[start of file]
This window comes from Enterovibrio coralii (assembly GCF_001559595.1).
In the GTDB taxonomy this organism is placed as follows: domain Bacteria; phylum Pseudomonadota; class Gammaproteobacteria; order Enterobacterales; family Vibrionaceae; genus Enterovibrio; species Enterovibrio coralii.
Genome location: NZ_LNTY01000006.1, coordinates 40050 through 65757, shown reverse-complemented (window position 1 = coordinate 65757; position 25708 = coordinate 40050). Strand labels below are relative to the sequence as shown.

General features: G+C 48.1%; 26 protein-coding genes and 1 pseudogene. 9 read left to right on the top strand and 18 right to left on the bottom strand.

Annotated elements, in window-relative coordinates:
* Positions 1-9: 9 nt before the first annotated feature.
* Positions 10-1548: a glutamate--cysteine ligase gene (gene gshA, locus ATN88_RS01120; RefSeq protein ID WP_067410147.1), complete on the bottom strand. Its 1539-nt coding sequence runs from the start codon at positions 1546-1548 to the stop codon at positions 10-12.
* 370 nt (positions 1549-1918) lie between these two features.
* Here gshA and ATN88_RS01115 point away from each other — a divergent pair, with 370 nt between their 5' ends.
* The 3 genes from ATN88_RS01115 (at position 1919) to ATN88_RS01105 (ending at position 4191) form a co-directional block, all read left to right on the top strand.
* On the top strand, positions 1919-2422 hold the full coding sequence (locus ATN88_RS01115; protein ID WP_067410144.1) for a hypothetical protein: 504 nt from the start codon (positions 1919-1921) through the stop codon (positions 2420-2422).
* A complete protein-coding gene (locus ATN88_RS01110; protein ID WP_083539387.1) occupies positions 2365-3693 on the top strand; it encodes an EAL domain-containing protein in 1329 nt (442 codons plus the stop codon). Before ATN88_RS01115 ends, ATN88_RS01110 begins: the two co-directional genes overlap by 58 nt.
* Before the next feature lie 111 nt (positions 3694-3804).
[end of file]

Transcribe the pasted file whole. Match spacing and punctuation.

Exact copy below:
This window comes from Enterovibrio coralii (assembly GCF_001559595.1).
In the GTDB taxonomy this organism is placed as follows: domain Bacteria; phylum Pseudomonadota; class Gammaproteobacteria; order Enterobacterales; family Vibrionaceae; genus Enterovibrio; species Enterovibrio coralii.
Genome location: NZ_LNTY01000006.1, coordinates 40050 through 65757, shown reverse-complemented (window position 1 = coordinate 65757; position 25708 = coordinate 40050). Strand labels below are relative to the sequence as shown.

General features: G+C 48.1%; 26 protein-coding genes and 1 pseudogene. 9 read left to right on the top strand and 18 right to left on the bottom strand.

Annotated elements, in window-relative coordinates:
* Positions 1-9: 9 nt before the first annotated feature.
* Positions 10-1548: a glutamate--cysteine ligase gene (gene gshA, locus ATN88_RS01120; RefSeq protein ID WP_067410147.1), complete on the bottom strand. Its 1539-nt coding sequence runs from the start codon at positions 1546-1548 to the stop codon at positions 10-12.
* 370 nt (positions 1549-1918) lie between these two features.
* Here gshA and ATN88_RS01115 point away from each other — a divergent pair, with 370 nt between their 5' ends.
* The 3 genes from ATN88_RS01115 (at position 1919) to ATN88_RS01105 (ending at position 4191) form a co-directional block, all read left to right on the top strand.
* On the top strand, positions 1919-2422 hold the full coding sequence (locus ATN88_RS01115; protein ID WP_067410144.1) for a hypothetical protein: 504 nt from the start codon (positions 1919-1921) through the stop codon (positions 2420-2422).
* A complete protein-coding gene (locus ATN88_RS01110; protein ID WP_083539387.1) occupies positions 2365-3693 on the top strand; it encodes an EAL domain-containing protein in 1329 nt (442 codons plus the stop codon). Before ATN88_RS01115 ends, ATN88_RS01110 begins: the two co-directional genes overlap by 58 nt.
* Before the next feature lie 111 nt (positions 3694-3804).